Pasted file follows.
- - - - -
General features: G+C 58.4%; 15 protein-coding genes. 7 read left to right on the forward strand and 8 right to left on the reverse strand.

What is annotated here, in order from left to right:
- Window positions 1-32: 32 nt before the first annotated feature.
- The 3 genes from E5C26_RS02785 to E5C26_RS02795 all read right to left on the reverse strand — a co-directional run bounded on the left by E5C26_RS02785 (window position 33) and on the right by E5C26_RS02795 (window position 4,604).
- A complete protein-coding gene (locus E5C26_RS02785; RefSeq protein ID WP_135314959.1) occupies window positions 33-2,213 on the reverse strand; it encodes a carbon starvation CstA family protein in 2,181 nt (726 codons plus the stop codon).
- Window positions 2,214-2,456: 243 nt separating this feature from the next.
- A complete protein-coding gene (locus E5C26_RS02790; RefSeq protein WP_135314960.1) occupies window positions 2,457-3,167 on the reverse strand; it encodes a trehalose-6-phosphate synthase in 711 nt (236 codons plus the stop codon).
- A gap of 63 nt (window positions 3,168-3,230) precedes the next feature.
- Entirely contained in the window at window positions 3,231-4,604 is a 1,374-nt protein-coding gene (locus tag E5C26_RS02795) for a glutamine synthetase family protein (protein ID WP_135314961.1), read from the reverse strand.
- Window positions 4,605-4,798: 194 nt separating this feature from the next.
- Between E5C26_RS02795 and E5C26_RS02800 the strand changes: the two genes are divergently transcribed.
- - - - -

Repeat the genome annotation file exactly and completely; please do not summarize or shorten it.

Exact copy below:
General features: G+C 58.4%; 15 protein-coding genes. 7 read left to right on the forward strand and 8 right to left on the reverse strand.

What is annotated here, in order from left to right:
- Window positions 1-32: 32 nt before the first annotated feature.
- The 3 genes from E5C26_RS02785 to E5C26_RS02795 all read right to left on the reverse strand — a co-directional run bounded on the left by E5C26_RS02785 (window position 33) and on the right by E5C26_RS02795 (window position 4,604).
- A complete protein-coding gene (locus E5C26_RS02785; RefSeq protein ID WP_135314959.1) occupies window positions 33-2,213 on the reverse strand; it encodes a carbon starvation CstA family protein in 2,181 nt (726 codons plus the stop codon).
- Window positions 2,214-2,456: 243 nt separating this feature from the next.
- A complete protein-coding gene (locus E5C26_RS02790; RefSeq protein WP_135314960.1) occupies window positions 2,457-3,167 on the reverse strand; it encodes a trehalose-6-phosphate synthase in 711 nt (236 codons plus the stop codon).
- A gap of 63 nt (window positions 3,168-3,230) precedes the next feature.
- Entirely contained in the window at window positions 3,231-4,604 is a 1,374-nt protein-coding gene (locus tag E5C26_RS02795) for a glutamine synthetase family protein (protein ID WP_135314961.1), read from the reverse strand.
- Window positions 4,605-4,798: 194 nt separating this feature from the next.
- Between E5C26_RS02795 and E5C26_RS02800 the strand changes: the two genes are divergently transcribed.